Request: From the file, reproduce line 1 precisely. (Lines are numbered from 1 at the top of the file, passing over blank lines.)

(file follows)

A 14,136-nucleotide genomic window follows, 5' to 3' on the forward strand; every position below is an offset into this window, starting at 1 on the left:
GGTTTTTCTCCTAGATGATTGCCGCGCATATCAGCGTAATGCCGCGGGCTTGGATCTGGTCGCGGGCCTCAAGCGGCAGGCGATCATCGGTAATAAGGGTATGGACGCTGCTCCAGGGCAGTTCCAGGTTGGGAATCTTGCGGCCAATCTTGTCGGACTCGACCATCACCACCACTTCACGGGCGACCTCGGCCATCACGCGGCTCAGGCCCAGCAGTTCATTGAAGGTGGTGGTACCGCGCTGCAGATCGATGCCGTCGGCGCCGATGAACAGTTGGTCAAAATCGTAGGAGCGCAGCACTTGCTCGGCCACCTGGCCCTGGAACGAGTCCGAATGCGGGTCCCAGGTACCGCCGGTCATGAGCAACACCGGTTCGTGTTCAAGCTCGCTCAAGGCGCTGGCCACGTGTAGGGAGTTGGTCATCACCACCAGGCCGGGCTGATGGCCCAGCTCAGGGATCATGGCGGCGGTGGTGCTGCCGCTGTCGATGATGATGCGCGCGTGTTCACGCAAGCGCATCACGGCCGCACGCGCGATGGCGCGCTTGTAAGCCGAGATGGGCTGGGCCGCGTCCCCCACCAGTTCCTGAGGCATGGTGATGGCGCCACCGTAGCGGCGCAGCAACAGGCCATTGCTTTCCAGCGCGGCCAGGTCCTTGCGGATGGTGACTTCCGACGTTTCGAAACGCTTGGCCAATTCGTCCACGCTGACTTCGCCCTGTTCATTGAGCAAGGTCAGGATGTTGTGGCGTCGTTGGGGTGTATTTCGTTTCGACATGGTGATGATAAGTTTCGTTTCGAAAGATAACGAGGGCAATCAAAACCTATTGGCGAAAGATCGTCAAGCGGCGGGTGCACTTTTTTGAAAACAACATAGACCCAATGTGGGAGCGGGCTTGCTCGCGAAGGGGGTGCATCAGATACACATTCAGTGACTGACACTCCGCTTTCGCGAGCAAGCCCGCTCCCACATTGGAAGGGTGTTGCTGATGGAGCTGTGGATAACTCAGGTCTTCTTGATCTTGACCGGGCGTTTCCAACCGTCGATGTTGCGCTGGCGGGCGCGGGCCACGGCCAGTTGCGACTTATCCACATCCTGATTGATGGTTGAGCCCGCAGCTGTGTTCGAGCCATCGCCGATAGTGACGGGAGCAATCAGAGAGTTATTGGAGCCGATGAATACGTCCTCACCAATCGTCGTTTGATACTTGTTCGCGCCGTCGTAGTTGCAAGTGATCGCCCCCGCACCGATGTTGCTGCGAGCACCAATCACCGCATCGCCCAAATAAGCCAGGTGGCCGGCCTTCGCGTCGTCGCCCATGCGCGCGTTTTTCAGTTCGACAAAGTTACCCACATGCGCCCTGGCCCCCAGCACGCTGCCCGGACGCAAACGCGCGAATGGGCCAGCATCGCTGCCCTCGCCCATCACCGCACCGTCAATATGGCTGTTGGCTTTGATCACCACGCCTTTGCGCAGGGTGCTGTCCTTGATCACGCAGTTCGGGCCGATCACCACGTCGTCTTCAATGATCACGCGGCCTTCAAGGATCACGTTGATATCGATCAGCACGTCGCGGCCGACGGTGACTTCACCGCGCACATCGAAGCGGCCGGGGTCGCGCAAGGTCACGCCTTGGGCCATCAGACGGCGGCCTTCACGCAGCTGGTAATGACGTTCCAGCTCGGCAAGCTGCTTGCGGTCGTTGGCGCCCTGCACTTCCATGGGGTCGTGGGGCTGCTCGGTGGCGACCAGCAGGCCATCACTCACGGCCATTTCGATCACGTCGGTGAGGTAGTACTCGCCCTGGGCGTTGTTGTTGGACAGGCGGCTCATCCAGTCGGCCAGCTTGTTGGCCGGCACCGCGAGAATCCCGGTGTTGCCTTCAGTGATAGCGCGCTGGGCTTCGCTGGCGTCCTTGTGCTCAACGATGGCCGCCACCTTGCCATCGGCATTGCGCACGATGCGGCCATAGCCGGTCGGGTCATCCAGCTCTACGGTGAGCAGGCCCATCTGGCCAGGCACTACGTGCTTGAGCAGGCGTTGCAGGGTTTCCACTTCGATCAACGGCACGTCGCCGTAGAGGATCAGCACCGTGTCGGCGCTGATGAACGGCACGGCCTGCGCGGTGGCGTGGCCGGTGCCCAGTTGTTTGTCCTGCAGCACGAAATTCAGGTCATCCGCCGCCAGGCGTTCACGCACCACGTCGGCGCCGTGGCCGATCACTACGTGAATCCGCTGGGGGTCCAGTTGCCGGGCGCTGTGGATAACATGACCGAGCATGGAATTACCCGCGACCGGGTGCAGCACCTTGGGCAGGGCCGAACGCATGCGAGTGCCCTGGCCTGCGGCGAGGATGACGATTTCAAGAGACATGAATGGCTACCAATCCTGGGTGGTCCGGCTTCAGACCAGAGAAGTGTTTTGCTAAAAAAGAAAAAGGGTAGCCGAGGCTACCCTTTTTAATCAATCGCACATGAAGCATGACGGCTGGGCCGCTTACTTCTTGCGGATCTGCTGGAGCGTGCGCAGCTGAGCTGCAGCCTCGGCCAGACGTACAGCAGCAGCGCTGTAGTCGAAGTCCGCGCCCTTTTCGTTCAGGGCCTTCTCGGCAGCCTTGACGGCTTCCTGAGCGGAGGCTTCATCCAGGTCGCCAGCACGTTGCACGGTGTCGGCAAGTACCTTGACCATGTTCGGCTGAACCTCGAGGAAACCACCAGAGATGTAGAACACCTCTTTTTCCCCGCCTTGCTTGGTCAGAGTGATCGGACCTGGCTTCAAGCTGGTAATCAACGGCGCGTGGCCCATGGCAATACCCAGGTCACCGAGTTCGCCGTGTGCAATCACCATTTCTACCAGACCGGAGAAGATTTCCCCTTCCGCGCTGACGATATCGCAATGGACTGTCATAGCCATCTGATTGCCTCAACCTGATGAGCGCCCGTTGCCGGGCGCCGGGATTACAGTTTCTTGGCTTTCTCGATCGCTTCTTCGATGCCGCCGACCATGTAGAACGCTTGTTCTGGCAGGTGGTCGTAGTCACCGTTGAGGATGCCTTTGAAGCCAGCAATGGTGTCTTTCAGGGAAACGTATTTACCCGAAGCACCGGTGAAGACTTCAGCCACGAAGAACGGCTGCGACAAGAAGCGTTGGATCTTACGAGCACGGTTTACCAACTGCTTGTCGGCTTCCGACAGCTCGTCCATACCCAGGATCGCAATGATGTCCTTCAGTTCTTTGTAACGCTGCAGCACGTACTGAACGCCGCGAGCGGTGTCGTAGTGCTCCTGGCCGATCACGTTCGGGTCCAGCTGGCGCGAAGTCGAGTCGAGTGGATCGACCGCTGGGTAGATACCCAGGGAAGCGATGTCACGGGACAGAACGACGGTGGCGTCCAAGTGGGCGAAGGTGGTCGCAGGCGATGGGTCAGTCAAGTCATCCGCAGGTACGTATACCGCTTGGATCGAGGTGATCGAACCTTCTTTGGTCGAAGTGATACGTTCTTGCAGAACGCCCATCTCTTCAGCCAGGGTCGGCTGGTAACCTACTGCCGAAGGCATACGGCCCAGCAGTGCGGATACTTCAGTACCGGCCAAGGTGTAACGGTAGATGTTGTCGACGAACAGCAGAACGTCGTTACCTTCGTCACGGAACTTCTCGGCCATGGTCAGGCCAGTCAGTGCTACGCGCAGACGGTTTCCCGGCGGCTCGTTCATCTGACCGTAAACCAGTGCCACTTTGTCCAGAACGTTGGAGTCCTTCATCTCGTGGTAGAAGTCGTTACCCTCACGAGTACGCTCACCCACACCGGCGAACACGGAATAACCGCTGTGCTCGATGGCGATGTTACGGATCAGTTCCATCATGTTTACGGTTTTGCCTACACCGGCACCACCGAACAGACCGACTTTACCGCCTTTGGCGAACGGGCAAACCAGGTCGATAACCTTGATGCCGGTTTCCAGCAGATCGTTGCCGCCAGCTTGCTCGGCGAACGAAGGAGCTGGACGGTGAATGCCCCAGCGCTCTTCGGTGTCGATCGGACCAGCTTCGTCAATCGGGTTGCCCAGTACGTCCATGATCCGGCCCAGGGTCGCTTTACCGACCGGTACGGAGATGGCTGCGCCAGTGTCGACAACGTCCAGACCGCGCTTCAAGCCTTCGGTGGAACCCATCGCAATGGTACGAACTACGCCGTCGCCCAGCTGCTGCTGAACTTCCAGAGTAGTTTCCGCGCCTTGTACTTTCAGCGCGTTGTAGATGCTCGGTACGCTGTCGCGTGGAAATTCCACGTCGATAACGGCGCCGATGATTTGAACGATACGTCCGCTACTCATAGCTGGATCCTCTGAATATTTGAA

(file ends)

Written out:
A 14,136-nucleotide genomic window follows, 5' to 3' on the forward strand; every position below is an offset into this window, starting at 1 on the left: